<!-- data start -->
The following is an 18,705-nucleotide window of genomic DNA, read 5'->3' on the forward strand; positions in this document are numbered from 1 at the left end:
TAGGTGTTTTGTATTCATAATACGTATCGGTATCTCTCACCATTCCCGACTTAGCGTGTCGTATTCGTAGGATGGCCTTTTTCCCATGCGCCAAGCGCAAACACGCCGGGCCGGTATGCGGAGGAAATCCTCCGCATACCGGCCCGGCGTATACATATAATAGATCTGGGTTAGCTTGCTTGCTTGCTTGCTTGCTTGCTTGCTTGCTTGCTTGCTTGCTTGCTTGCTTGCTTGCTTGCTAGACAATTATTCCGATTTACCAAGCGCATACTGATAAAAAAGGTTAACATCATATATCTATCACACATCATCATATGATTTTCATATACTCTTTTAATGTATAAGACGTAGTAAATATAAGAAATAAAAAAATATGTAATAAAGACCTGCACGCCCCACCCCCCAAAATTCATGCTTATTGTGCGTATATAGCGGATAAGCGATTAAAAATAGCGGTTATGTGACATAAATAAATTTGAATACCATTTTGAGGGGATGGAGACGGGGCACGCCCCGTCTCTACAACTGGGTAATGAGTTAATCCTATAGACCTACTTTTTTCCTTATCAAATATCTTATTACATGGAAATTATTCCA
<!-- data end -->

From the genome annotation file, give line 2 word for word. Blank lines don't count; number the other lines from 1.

TAGGTGTTTTGTATTCATAATACGTATCGGTATCTCTCACCATTCCCGACTTAGCGTGTCGTATTCGTAGGATGGCCTTTTTCCCATGCGCCAAGCGCAAACACGCCGGGCCGGTATGCGGAGGAAATCCTCCGCATACCGGCCCGGCGTATACATATAATAGATCTGGGTTAGCTTGCTTGCTTGCTTGCTTGCTTGCTTGCTTGCTTGCTTGCTTGCTTGCTTGCTTGCTTGCTTGCTAGACAATTATTCCGATTTACCAAGCGCATACTGATAAAAAAGGTTAACATCATATATCTATCACACATCATCATATGATTTTCATATACTCTTTTAATGTATAAGACGTAGTAAATATAAGAAATAAAAAAATATGTAATAAAGACCTGCACGCCCCACCCCCCAAAATTCATGCTTATTGTGCGTATATAGCGGATAAGCGATTAAAAATAGCGGTTATGTGACATAAATAAATTTGAATACCATTTTGAGGGGATGGAGACGGGGCACGCCCCGTCTCTACAACTGGGTAATGAGTTAATCCTATAGACCTACTTTTTTCCTTATCAAATATCTTATTACATGGAAATTATTCCA